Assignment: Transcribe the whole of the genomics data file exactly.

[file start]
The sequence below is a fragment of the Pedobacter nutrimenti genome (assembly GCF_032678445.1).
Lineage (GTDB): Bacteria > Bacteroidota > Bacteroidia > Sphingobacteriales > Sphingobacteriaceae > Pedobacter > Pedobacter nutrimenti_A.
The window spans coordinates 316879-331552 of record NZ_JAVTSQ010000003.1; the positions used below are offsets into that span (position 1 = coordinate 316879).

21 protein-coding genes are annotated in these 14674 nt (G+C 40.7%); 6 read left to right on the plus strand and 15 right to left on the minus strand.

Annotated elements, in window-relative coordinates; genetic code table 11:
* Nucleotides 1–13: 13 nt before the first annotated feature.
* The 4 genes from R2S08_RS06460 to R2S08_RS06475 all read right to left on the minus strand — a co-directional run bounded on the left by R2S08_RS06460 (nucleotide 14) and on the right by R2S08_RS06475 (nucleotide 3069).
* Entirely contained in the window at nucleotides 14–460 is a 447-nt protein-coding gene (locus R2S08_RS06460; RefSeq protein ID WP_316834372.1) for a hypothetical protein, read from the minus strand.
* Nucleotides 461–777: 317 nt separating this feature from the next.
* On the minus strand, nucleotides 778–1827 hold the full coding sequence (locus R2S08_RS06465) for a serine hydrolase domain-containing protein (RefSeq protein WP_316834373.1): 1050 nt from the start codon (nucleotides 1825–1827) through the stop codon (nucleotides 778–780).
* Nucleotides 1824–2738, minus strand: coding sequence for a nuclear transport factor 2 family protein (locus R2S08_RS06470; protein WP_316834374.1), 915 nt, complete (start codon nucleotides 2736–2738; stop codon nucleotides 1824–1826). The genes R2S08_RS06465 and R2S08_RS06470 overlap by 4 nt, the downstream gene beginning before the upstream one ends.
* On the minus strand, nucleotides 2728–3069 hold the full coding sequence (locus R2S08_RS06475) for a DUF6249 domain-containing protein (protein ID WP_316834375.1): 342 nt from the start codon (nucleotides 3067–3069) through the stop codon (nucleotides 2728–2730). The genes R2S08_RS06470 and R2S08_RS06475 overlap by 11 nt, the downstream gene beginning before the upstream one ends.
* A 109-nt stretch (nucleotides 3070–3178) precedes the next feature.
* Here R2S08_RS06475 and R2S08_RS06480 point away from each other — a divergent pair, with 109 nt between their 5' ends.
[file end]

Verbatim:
The sequence below is a fragment of the Pedobacter nutrimenti genome (assembly GCF_032678445.1).
Lineage (GTDB): Bacteria > Bacteroidota > Bacteroidia > Sphingobacteriales > Sphingobacteriaceae > Pedobacter > Pedobacter nutrimenti_A.
The window spans coordinates 316879-331552 of record NZ_JAVTSQ010000003.1; the positions used below are offsets into that span (position 1 = coordinate 316879).

21 protein-coding genes are annotated in these 14674 nt (G+C 40.7%); 6 read left to right on the plus strand and 15 right to left on the minus strand.

Annotated elements, in window-relative coordinates; genetic code table 11:
* Nucleotides 1–13: 13 nt before the first annotated feature.
* The 4 genes from R2S08_RS06460 to R2S08_RS06475 all read right to left on the minus strand — a co-directional run bounded on the left by R2S08_RS06460 (nucleotide 14) and on the right by R2S08_RS06475 (nucleotide 3069).
* Entirely contained in the window at nucleotides 14–460 is a 447-nt protein-coding gene (locus R2S08_RS06460; RefSeq protein ID WP_316834372.1) for a hypothetical protein, read from the minus strand.
* Nucleotides 461–777: 317 nt separating this feature from the next.
* On the minus strand, nucleotides 778–1827 hold the full coding sequence (locus R2S08_RS06465) for a serine hydrolase domain-containing protein (RefSeq protein WP_316834373.1): 1050 nt from the start codon (nucleotides 1825–1827) through the stop codon (nucleotides 778–780).
* Nucleotides 1824–2738, minus strand: coding sequence for a nuclear transport factor 2 family protein (locus R2S08_RS06470; protein WP_316834374.1), 915 nt, complete (start codon nucleotides 2736–2738; stop codon nucleotides 1824–1826). The genes R2S08_RS06465 and R2S08_RS06470 overlap by 4 nt, the downstream gene beginning before the upstream one ends.
* On the minus strand, nucleotides 2728–3069 hold the full coding sequence (locus R2S08_RS06475) for a DUF6249 domain-containing protein (protein ID WP_316834375.1): 342 nt from the start codon (nucleotides 3067–3069) through the stop codon (nucleotides 2728–2730). The genes R2S08_RS06470 and R2S08_RS06475 overlap by 11 nt, the downstream gene beginning before the upstream one ends.
* A 109-nt stretch (nucleotides 3070–3178) precedes the next feature.
* Here R2S08_RS06475 and R2S08_RS06480 point away from each other — a divergent pair, with 109 nt between their 5' ends.